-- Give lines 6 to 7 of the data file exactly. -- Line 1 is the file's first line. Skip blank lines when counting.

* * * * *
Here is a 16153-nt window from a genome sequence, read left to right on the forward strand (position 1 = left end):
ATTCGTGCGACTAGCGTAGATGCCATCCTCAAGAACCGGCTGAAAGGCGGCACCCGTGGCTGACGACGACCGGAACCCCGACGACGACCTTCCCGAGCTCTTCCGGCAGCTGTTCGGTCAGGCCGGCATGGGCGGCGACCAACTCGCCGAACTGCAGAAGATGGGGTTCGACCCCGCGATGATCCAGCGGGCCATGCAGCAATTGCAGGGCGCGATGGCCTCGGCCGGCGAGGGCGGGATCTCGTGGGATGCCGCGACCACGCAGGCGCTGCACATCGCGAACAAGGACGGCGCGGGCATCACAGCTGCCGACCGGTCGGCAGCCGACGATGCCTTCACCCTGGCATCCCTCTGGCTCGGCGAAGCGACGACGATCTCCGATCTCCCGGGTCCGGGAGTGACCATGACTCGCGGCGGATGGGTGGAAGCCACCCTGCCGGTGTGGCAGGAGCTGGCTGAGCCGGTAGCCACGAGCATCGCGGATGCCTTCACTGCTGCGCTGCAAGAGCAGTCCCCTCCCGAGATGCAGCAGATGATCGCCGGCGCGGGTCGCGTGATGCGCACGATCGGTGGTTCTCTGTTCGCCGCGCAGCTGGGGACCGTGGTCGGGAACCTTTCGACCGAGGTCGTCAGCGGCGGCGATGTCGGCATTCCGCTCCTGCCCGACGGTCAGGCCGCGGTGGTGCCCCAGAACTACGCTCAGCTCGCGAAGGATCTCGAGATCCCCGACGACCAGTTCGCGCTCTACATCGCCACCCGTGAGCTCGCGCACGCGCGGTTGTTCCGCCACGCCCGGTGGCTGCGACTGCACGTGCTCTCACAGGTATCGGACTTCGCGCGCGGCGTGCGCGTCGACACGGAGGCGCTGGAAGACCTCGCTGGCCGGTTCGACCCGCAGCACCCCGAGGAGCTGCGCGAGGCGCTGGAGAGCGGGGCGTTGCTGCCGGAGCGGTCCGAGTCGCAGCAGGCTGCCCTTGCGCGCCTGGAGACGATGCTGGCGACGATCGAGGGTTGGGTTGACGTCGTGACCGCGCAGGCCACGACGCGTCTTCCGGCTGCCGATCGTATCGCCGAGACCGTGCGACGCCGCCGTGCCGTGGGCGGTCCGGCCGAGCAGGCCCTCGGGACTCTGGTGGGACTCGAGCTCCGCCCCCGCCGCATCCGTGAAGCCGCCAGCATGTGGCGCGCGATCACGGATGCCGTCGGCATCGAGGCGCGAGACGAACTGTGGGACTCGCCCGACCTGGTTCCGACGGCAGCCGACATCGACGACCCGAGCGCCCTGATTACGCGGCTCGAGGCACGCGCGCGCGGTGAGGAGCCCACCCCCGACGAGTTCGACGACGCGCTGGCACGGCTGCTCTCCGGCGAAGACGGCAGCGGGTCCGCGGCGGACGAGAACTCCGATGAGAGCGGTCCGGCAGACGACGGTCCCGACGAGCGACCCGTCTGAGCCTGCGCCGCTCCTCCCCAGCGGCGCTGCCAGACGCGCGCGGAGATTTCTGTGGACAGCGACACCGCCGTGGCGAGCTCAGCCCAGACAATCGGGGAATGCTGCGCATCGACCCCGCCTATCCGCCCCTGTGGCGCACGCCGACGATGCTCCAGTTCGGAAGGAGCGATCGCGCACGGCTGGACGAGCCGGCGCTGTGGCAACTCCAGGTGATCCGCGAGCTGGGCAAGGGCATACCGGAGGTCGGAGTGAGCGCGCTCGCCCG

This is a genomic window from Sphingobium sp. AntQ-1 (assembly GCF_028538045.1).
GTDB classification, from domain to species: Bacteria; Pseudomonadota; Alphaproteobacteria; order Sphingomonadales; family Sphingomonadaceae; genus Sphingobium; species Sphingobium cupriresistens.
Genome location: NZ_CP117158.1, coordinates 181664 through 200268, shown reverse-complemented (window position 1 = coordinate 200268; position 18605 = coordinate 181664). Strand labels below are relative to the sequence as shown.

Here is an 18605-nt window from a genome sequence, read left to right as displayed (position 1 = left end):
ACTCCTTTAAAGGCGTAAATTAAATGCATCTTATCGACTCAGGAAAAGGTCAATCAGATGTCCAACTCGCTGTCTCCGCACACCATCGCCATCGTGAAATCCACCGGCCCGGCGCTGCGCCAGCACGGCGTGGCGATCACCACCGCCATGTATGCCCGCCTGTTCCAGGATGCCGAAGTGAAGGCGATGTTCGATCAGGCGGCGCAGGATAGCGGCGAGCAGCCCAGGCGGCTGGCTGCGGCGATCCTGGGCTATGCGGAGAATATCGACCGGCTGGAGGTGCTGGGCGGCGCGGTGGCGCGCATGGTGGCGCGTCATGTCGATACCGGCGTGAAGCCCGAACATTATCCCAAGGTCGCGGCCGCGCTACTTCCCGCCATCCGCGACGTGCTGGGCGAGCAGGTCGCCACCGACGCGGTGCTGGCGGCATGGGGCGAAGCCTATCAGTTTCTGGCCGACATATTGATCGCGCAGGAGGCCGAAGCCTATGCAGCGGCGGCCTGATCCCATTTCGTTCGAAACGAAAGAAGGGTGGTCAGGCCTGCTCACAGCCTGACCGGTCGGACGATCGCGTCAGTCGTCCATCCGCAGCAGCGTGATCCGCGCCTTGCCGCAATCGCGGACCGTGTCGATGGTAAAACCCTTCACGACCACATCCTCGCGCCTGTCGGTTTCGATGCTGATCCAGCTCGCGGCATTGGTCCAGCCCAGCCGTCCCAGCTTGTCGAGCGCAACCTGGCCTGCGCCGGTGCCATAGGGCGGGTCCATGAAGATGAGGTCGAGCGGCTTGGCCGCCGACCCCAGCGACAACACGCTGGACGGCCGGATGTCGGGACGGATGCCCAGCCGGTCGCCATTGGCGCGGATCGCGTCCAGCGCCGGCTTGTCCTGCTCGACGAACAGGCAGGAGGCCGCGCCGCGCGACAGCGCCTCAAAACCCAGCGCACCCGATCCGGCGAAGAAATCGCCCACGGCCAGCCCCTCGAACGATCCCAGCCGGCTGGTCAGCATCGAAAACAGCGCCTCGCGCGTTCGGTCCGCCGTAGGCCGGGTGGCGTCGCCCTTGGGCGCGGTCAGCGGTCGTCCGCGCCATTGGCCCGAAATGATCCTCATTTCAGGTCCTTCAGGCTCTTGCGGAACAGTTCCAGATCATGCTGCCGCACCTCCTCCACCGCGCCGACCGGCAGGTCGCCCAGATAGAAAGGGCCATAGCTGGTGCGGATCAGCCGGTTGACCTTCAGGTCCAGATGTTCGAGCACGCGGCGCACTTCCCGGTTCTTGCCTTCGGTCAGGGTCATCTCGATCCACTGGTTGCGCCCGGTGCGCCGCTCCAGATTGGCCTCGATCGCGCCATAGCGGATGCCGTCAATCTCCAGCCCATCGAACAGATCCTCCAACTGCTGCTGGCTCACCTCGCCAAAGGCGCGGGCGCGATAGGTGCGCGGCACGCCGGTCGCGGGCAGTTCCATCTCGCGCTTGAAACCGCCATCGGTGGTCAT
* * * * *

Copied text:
Here is an 18605-nt window from a genome sequence, read left to right as displayed (position 1 = left end):
ACTCCTTTAAAGGCGTAAATTAAATGCATCTTATCGACTCAGGAAAAGGTCAATCAGATGTCCAACTCGCTGTCTCCGCACACCATCGCCATCGTGAAATCCACCGGCCCGGCGCTGCGCCAGCACGGCGTGGCGATCACCACCGCCATGTATGCCCGCCTGTTCCAGGATGCCGAAGTGAAGGCGATGTTCGATCAGGCGGCGCAGGATAGCGGCGAGCAGCCCAGGCGGCTGGCTGCGGCGATCCTGGGCTATGCGGAGAATATCGACCGGCTGGAGGTGCTGGGCGGCGCGGTGGCGCGCATGGTGGCGCGTCATGTCGATACCGGCGTGAAGCCCGAACATTATCCCAAGGTCGCGGCCGCGCTACTTCCCGCCATCCGCGACGTGCTGGGCGAGCAGGTCGCCACCGACGCGGTGCTGGCGGCATGGGGCGAAGCCTATCAGTTTCTGGCCGACATATTGATCGCGCAGGAGGCCGAAGCCTATGCAGCGGCGGCCTGATCCCATTTCGTTCGAAACGAAAGAAGGGTGGTCAGGCCTGCTCACAGCCTGACCGGTCGGACGATCGCGTCAGTCGTCCATCCGCAGCAGCGTGATCCGCGCCTTGCCGCAATCGCGGACCGTGTCGATGGTAAAACCCTTCACGACCACATCCTCGCGCCTGTCGGTTTCGATGCTGATCCAGCTCGCGGCATTGGTCCAGCCCAGCCGTCCCAGCTTGTCGAGCGCAACCTGGCCTGCGCCGGTGCCATAGGGCGGGTCCATGAAGATGAGGTCGAGCGGCTTGGCCGCCGACCCCAGCGACAACACGCTGGACGGCCGGATGTCGGGACGGATGCCCAGCCGGTCGCCATTGGCGCGGATCGCGTCCAGCGCCGGCTTGTCCTGCTCGACGAACAGGCAGGAGGCCGCGCCGCGCGACAGCGCCTCAAAACCCAGCGCACCCGATCCGGCGAAGAAATCGCCCACGGCCAGCCCCTCGAACGATCCCAGCCGGCTGGTCAGCATCGAAAACAGCGCCTCGCGCGTTCGGTCCGCCGTAGGCCGGGTGGCGTCGCCCTTGGGCGCGGTCAGCGGTCGTCCGCGCCATTGGCCCGAAATGATCCTCATTTCAGGTCCTTCAGGCTCTTGCGGAACAGTTCCAGATCATGCTGCCGCACCTCCTCCACCGCGCCGACCGGCAGGTCGCCCAGATAGAAAGGGCCATAGCTGGTGCGGATCAGCCGGTTGACCTTCAGGTCCAGATGTTCGAGCACGCGGCGCACTTCCCGGTTCTTGCCTTCGGTCAGGGTCATCTCGATCCACTGGTTGCGCCCGGTGCGCCGCTCCAGATTGGCCTCGATCGCGCCATAGCGGATGCCGTCAATCTCCAGCCCATCGAACAGATCCTCCAACTGCTGCTGGCTCACCTCGCCAAAGGCGCGGGCGCGATAGGTGCGCGGCACGCCGGTCGCGGGCAGTTCCATCTCGCGCTTGAAACCGCCATCGGTGGTCAT